Eventually, with constant and pointed comments, I was able to make Gryan see reason. If the Defias really wanted to claim my life, distance would not really be a factor given their reach. With my firm conviction that the time was ripe to strike a decisive blow against that raiders ringing in his ears, he decided it was time to beard the lion in its den. To that aim, I was directed to seek out an old rogue of Gryan’s acquaintance named Wiley at the inn in Lakeshire. It was Gryan’s belief that Wiley was our best chance to finally start putting a face to the shadowy leadership of the bandits.

-------------*----------------

Wiley was a cantankerous old goat, with a reputation as the town drunk. It took half the silver in my purse’s worth of lager and Gryan’s signet ring to finally convince the old man that he could trust my confidence, but I was presented with a much different person once we had moved our meeting to the room I have reserved for the night. Wiley it seemed, was actually a member of the royal intelligence service SI7. The image he cultivated for the citizens of Lakeshire was merely the cover of a shrewd mind and someone I rapidly came to believe was an Adept at his craft.

Lakshire was known as a resort town of the wealthy of Stormwind, and drunkards are often considered beneath notice. This placed him in a perfect position to over hear the private discourses of noble and commoner alike, but it was surprising to see real fear in his eyes when I turned the conversation to the Defias.

Fortune it seemed favored my mission, for Wiley had managed to acquire information that the Defias were planning a major offensive. He had also learned that the Defias were being aided in their plan by a mercenary group of Kobolds and Gnolls. Most surprising, was the knowledge that a group of renegade goblin engineers were working closely with the group. This last I found startling, not out of a belief in the inherent goodness of goblinoids, but because goblins were notorious for backing which ever combatant they felt most likely to win a conflict, as well as providing the most profit. The fact that they would align themselves with the Brotherhood was an ominous indication that what ever the leadership planned was serious indeed.

While I worked over this information, I asked if he had any insights that could uncover the mastermind behind the organization. Wiley’s demeanor became quickly agitated, but after an obvious internal struggle of some weight, he pulled a crumpled note from a pocket and pressed it into my hands then turned to leave. In the doorway, he turned and bade me pass along a rather cryptic message to Gryan… “The Stonemason’s fee will be paid.”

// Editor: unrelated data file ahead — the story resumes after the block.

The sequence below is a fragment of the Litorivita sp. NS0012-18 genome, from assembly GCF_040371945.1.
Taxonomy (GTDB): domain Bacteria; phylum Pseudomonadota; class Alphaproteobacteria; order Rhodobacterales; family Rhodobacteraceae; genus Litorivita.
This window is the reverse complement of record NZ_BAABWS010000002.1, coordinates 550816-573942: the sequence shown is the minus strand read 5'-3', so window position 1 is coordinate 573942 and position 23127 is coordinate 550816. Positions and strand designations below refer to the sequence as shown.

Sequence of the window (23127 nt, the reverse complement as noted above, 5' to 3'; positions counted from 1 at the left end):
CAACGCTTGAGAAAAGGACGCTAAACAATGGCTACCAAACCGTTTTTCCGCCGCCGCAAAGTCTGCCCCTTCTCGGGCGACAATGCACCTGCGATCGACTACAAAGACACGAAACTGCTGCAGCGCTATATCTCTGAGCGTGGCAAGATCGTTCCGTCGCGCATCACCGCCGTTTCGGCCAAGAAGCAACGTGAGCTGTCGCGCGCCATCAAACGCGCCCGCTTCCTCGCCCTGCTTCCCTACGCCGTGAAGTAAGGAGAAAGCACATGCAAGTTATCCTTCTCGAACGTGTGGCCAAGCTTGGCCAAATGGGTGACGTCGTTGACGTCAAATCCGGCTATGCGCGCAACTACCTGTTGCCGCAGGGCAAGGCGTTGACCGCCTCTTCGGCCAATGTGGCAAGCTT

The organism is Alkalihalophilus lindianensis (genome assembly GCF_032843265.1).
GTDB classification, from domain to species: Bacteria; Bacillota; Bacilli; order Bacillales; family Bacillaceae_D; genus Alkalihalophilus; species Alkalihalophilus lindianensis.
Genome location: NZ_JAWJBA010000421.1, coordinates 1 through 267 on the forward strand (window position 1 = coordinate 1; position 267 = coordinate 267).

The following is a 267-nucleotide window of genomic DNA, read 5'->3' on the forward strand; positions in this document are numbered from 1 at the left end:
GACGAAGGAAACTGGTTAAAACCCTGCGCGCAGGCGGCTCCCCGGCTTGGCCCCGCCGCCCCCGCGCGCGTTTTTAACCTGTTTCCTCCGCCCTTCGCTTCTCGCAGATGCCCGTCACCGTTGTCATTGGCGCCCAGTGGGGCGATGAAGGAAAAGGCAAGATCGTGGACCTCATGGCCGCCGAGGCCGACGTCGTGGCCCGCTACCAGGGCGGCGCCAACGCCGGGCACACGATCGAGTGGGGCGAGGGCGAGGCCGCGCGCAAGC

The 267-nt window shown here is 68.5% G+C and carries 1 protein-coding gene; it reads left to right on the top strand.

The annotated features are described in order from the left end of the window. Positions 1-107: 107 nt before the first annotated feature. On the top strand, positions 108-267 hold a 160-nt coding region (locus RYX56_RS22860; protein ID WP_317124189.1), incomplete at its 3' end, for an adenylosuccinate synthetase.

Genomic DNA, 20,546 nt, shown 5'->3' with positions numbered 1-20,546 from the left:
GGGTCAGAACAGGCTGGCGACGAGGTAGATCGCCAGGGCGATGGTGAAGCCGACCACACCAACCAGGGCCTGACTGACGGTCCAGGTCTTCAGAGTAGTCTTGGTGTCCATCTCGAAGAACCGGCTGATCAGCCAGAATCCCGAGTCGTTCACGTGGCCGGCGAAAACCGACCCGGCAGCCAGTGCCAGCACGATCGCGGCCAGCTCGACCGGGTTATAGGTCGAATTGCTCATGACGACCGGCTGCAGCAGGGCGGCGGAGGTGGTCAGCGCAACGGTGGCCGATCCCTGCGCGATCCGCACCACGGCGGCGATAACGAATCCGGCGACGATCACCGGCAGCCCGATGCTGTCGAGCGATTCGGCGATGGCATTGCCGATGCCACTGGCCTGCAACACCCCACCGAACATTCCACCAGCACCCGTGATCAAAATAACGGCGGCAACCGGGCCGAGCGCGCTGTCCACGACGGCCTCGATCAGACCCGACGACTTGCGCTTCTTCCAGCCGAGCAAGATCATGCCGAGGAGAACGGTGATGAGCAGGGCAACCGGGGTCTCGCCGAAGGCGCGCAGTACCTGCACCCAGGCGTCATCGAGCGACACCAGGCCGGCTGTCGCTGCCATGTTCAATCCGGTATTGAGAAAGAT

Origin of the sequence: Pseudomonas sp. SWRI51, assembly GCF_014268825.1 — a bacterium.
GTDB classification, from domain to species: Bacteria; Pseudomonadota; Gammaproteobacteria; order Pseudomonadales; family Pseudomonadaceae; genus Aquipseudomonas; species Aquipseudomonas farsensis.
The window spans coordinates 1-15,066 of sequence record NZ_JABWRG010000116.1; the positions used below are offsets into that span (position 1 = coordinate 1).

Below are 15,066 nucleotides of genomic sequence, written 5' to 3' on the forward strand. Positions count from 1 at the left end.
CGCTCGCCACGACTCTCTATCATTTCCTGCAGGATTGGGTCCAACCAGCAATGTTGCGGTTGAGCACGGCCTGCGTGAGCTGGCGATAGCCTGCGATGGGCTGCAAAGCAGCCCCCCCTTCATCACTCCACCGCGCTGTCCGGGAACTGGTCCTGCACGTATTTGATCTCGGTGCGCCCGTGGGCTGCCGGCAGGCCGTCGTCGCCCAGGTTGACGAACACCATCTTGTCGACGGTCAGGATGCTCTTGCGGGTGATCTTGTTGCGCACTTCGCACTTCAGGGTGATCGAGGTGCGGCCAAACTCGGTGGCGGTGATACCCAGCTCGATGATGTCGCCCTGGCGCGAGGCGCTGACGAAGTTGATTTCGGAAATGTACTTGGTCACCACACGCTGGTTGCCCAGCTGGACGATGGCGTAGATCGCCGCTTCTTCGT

------------------*-------------------


While Gryan seemed rightly disturbed by the news I brought back, he was obviously puzzled by Wiley’s parting message. He obviously knew something concerning stonemasons, but did not believe it was relevant to our uncovering the leadership of the Defias. Not one to let go of any possible clue though, he decided I should take the news to Mathias Shaw. According to Gryan, Shaw was the spymaster of SI7 and in the perfect position to put the final pieces of the puzzle together. It seemed that Gryan and Shaw had fought together during The First War, and Gryan was finally calling in an old debt. I was told to check out the rundown militia barracks in Old Town. Old Town was a decrepid section of Stormwind rampant with crime and the seeder elements any large city attracts. Fitting that the leader of a group of spies and assassins would make his nest within the heart of Stormwind’s decay.


------------------*--------------------


Even had I been blind, I would have known the moment I entered Old Town. The ever-present smell of urine and rotting garbage warred with the distinctive smell of unwashed bodies. A festering pestilent collection of homes and shops, I most times could not bring myself to loath its inhabitants, even though I generally distain personal apathy. A life of backbreaking labor, hunger and poverty while in the midst of the obvious wealth the rest of the city enjoyed, made it easy to see why it was suicide to go unarmed even during the day.

Indeed, Old Town had forgotten itself even as the palace did its best to ignore its existence. As long as the plebs remembered their place, the rest of the cities inhabitants merely shook their heads at the instances of murder and larceny conducted in its shadowed alleys and commented that such could be expected from “Those kinds of people.” Truthfully, the only thing I found myself hating them for was the knowledge that their stink would permeate my cloths for days.

So, I was in no mood for the posturing of the young bravo guarding the front gate of the barracks. With the knowledge that this run down building was the headquarters of SI7, I was sure that there were mostly likely crossbows tipped with something deadly and poisonous pointed at me from the moment I stopped in front of the young punk, but that did little to dissuade me from raising my palm toward his chest and giving his essence a little tug to show him that I offered more pain than he was likely trained or paid to deal with. As I expected, after releasing him from the pull of my sorcery, he made no attempt to hinder my walking through the gate and up through the front door.

Once inside, I found myself in the hallway of a well-appointed facility. I did not cool my heels long before I was met by an unassuming older man in the livery of a butler and told that Shaw was waiting in his study. As I followed the gentleman, I had to smile at the thought that this manservant that looked so much like my grandfather mostly likely had forgotten more ways to kill a person than the entire garrison of Sentinel Hill, with the exception of Gryan, had yet learned.